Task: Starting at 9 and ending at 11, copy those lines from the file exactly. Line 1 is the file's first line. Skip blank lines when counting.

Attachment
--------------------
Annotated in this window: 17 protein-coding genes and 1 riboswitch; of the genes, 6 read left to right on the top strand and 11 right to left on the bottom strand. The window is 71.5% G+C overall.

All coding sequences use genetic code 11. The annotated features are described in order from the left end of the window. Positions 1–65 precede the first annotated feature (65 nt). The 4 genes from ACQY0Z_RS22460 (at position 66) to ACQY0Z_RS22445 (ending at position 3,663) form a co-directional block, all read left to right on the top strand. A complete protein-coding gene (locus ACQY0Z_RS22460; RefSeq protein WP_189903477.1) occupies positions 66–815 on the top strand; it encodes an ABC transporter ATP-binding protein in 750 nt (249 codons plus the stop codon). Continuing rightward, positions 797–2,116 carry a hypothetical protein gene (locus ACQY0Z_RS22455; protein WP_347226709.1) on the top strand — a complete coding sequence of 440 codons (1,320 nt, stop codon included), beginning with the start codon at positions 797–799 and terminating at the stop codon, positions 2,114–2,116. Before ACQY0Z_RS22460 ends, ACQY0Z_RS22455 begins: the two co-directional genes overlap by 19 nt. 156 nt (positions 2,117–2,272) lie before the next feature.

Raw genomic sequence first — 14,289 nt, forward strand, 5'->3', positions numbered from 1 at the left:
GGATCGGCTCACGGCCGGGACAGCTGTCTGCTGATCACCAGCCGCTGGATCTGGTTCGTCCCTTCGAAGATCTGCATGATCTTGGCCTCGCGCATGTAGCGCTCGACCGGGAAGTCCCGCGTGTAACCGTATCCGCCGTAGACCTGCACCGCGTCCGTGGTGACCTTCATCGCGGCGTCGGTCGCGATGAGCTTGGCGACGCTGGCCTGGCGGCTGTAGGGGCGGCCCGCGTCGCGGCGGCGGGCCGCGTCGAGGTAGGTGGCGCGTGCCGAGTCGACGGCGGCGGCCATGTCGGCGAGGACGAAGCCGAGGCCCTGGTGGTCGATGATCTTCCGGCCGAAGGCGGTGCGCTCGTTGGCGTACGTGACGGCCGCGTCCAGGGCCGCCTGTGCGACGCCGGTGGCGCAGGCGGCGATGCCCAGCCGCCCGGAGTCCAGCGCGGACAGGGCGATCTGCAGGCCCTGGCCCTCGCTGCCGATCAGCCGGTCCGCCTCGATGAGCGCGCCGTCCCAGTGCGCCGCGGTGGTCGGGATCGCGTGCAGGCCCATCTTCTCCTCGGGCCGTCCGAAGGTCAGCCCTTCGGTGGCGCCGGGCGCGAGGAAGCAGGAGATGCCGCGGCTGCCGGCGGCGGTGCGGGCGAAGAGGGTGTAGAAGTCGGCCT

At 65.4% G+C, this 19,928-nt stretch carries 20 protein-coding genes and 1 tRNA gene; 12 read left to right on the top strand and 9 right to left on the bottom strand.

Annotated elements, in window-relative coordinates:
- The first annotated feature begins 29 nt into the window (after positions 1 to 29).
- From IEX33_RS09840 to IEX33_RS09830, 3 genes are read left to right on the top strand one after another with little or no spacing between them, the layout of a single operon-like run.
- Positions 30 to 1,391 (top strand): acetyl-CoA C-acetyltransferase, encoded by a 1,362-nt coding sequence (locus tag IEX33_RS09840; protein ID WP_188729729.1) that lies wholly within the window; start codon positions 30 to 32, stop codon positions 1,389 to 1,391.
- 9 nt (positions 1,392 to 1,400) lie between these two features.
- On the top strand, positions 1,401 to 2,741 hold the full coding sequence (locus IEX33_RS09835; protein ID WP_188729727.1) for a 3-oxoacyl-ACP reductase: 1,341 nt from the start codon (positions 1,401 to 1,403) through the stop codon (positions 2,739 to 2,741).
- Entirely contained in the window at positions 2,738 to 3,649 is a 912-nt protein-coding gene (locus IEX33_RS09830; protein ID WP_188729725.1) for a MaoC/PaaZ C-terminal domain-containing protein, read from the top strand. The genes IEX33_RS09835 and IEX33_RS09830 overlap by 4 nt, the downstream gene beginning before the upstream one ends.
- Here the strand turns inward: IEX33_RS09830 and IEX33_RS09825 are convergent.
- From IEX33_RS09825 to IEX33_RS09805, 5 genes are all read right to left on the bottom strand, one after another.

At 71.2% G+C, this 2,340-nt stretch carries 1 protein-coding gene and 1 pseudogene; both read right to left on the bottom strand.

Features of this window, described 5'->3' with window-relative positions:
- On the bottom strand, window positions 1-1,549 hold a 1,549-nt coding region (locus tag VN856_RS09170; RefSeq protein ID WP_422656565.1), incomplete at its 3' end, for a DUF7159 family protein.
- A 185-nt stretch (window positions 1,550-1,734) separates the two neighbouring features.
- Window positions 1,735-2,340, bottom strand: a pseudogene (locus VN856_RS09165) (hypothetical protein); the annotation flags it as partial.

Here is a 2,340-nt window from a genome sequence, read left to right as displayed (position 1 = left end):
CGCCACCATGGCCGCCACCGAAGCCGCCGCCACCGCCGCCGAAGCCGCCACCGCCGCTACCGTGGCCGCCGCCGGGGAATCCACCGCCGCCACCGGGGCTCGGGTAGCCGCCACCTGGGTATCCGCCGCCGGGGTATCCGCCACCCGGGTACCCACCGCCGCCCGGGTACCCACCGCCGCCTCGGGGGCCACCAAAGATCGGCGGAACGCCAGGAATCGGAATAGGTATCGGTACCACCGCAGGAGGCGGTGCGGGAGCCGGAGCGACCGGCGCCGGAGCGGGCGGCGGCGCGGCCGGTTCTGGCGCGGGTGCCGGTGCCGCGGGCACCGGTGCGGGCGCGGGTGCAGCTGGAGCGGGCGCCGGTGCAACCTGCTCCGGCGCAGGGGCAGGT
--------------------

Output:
- Positions 30 to 1,391 (top strand): acetyl-CoA C-acetyltransferase, encoded by a 1,362-nt coding sequence (locus tag IEX33_RS09840; protein ID WP_188729729.1) that lies wholly within the window; start codon positions 30 to 32, stop codon positions 1,389 to 1,391.
- 9 nt (positions 1,392 to 1,400) lie between these two features.
- On the top strand, positions 1,401 to 2,741 hold the full coding sequence (locus IEX33_RS09835; protein ID WP_188729727.1) for a 3-oxoacyl-ACP reductase: 1,341 nt from the start codon (positions 1,401 to 1,403) through the stop codon (positions 2,739 to 2,741).